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Knowledge To Restrict Internet Worldwide Exported By China: Report

The report also expressed dismay over efforts in the United States to reverse "net neutrality" rules

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Internet, china
Computer users sit near a monitor display with a message from the Chinese police on the proper use of the internet at an internet cafe in Beijing, China.. VOA
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China is exporting its methods of strict internet controls to governments around the world that are employing them to stifle dissent and free flow of information, and tighten their grip on power, according to U.S.-based Freedom House.

In an annual report issued Wednesday, the rights watchdog said global internet freedom had declined for the eighth consecutive year in 2018, with democratic governance under threat from what it called “digital authoritarianism.”

Internet, china
In this April 29, 2015 file photo, visitors use a laptop computer at a display booth as a security guard stands nearby at the Global Mobile Internet Conference in Beijing. A coalition of international business groups has appealed to China in a letter dated Wednesday, Aug. 10, 2016 to change proposed cybersecurity rules they warn will harm trade and isolate the country. VOA

Freedom House says Beijing has held sessions on managing online content with 36 of the 65 countries tracked in the report, and provided internet monitoring equipment to governments of many of those nations. The group also says many governments have passed or proposed new laws restricting web information and access in the name of fighting “fake news.”

Also Read: VPN Security Stepped Up By China Ahead Of Big Trade

The report also expressed dismay over efforts in the United States to reverse “net neutrality” rules that ensure internet service providers treat all data equally, and not manipulate them into “faster” or “slower” speeds. (VOA)

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Google Investigating The Root Cause Of Its Malfunction

ThousandEyes detected intermittent availability issues to Google services from some locations.

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YouTube, Google, google services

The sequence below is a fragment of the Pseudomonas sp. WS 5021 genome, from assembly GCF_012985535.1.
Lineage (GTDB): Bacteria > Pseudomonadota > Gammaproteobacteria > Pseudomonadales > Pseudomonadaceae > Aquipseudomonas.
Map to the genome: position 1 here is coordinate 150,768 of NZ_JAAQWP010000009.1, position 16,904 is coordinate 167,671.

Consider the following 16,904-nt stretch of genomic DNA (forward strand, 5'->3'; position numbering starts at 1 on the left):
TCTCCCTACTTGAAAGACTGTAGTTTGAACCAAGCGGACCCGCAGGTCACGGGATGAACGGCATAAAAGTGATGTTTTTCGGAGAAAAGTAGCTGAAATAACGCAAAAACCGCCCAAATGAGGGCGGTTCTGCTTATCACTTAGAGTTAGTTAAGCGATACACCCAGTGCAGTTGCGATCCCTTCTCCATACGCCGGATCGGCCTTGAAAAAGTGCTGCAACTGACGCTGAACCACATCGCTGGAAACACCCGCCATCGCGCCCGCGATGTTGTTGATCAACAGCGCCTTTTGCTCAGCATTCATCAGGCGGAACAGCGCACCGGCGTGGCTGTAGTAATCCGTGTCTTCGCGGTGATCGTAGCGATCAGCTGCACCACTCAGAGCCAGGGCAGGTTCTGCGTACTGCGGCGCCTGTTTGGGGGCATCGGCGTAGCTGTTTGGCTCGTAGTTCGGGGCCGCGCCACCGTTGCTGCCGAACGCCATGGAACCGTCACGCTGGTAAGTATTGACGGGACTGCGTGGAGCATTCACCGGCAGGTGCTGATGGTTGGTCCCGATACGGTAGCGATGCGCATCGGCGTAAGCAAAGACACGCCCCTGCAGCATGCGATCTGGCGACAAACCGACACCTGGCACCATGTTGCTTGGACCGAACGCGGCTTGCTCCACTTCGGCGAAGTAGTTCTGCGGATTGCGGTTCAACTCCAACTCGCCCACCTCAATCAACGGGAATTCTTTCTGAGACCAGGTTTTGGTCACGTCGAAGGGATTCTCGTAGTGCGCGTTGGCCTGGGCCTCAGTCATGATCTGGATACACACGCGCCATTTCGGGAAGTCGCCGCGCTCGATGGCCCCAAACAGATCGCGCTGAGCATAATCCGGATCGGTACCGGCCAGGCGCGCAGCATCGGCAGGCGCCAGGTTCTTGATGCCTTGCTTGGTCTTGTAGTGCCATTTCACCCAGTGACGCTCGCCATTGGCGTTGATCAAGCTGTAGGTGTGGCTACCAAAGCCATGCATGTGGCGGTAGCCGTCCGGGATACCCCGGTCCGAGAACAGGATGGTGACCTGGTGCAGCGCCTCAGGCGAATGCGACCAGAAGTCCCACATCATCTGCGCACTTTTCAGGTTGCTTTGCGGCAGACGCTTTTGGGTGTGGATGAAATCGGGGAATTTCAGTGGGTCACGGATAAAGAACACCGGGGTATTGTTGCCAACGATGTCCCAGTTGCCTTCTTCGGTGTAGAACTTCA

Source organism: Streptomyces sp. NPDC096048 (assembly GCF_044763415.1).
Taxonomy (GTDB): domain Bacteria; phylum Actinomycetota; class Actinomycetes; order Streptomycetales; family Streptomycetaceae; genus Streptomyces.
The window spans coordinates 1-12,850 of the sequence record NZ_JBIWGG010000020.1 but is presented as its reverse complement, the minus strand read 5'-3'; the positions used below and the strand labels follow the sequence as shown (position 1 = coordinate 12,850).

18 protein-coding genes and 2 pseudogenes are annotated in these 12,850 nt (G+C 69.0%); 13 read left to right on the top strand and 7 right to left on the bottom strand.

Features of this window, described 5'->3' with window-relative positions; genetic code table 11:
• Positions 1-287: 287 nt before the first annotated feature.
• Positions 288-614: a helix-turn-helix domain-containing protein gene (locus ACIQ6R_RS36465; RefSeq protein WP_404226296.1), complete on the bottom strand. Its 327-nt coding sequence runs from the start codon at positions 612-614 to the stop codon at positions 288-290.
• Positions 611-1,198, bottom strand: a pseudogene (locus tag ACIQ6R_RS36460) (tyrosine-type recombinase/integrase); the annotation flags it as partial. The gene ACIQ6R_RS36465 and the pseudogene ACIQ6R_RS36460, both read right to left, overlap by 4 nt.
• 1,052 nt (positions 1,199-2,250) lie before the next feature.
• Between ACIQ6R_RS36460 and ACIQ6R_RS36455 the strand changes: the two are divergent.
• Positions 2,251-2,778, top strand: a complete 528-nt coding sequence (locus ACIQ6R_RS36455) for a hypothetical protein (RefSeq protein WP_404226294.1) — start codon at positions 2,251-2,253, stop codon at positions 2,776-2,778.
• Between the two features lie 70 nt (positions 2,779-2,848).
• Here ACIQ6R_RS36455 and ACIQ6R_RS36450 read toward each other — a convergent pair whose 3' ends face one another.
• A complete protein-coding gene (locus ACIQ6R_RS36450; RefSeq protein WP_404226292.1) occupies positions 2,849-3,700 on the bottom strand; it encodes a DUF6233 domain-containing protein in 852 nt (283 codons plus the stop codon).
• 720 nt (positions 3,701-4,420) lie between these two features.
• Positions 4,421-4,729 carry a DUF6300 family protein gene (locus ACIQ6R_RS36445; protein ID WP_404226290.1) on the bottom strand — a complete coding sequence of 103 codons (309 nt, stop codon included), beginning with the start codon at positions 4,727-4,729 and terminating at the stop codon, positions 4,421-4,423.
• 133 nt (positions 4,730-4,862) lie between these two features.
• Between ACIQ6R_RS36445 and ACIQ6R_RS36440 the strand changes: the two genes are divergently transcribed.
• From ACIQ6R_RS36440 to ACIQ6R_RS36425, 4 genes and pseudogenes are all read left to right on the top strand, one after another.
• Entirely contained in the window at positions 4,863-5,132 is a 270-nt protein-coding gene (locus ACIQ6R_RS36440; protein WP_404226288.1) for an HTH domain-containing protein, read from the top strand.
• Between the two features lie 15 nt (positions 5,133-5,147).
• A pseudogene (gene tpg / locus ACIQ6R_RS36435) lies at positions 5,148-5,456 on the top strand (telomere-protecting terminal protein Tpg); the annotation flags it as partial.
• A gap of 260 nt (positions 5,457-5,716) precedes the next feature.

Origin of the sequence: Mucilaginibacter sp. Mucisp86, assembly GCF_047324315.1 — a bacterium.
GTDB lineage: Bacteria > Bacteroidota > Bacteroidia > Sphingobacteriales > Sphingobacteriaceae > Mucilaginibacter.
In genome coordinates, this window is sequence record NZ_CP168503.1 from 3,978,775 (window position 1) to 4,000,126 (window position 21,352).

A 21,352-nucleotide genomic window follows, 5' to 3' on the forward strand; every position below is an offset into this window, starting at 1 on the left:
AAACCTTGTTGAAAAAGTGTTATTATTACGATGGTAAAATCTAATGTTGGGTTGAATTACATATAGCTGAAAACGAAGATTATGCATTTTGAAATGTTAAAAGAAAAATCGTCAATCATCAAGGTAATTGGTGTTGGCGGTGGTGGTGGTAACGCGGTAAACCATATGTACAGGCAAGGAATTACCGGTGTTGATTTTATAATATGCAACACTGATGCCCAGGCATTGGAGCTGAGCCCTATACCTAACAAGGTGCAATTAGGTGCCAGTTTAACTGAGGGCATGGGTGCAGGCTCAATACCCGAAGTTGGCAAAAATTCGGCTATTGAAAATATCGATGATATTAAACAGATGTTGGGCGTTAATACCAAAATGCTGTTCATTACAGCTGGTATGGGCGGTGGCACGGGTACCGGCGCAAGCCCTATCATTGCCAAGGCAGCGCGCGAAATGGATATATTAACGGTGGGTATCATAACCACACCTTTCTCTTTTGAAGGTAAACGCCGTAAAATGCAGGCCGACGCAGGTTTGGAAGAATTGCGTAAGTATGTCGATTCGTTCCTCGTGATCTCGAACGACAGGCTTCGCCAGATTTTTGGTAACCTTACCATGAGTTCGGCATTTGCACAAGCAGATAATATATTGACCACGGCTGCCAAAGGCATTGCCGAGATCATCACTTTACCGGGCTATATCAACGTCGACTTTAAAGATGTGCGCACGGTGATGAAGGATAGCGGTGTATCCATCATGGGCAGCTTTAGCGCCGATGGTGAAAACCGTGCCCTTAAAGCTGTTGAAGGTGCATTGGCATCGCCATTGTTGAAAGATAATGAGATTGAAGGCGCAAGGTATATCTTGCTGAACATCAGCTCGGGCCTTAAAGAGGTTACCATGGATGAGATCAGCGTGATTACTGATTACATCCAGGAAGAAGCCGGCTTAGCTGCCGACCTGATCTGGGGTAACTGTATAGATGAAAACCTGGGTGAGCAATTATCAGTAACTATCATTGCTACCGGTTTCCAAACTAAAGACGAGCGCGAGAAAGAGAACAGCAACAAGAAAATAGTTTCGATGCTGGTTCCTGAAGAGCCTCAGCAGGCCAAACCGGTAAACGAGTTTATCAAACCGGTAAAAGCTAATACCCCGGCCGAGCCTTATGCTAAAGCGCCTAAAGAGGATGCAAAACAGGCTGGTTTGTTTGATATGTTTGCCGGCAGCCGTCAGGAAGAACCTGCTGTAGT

A Google logo is displayed at the entrance to the internet based company's offices in Toronto. VOA

After several users complained that they were either unable to access Google services like YouTube on Tuesday, the tech giant confirmed the root cause of this was “external” and under investigation.

Internet research firm ThousandEyes, however, claimed that “traffic to certain Google destinations appears to be routed through an ISP in Russia and black-holed at a China Telecom gateway router”.

The disruption in Google services was limited to nearly an hour.

YouTube, Google, google services
The YouTube Music app is displayed on a mobile phone in Los Angeles. VOA

“Throughout the duration of this issue Google services were operating as expected and we believe the root cause of the issue was external to Google,” the company said.

“We will conduct an internal investigation of this issue and make appropriate improvements to our systems to help prevent or minimize future recurrence.”

According to media reports, G Suite applications like Gmail and Google Drive were not impacted.

Google described the issue as “Google Cloud IP addresses being erroneously advertised by internet service providers other than Google”.

YouTube, Google, google services
A Google logo is seen at the company’s headquarters in Mountain View, California, VOA

ThousandEyes named China Telecom, Nigerian-provider MainOne and Russian network operator TransTelekom behind this incident.

Also Read: Social Media Laws Should Be Tightened: Germany

“Potential hijack underway. ThousandEyes detected intermittent availability issues to Google services from some locations. Traffic to certain Google destinations appears to be routed through an ISP in Russia & black-holed at a China Telecom gateway router,” ThousandEyes tweeted.

Google told the Wall Street Journal that users’ data was not compromised, adding that “and that the company has no reason to believe that the incident was malicious”. (IANS)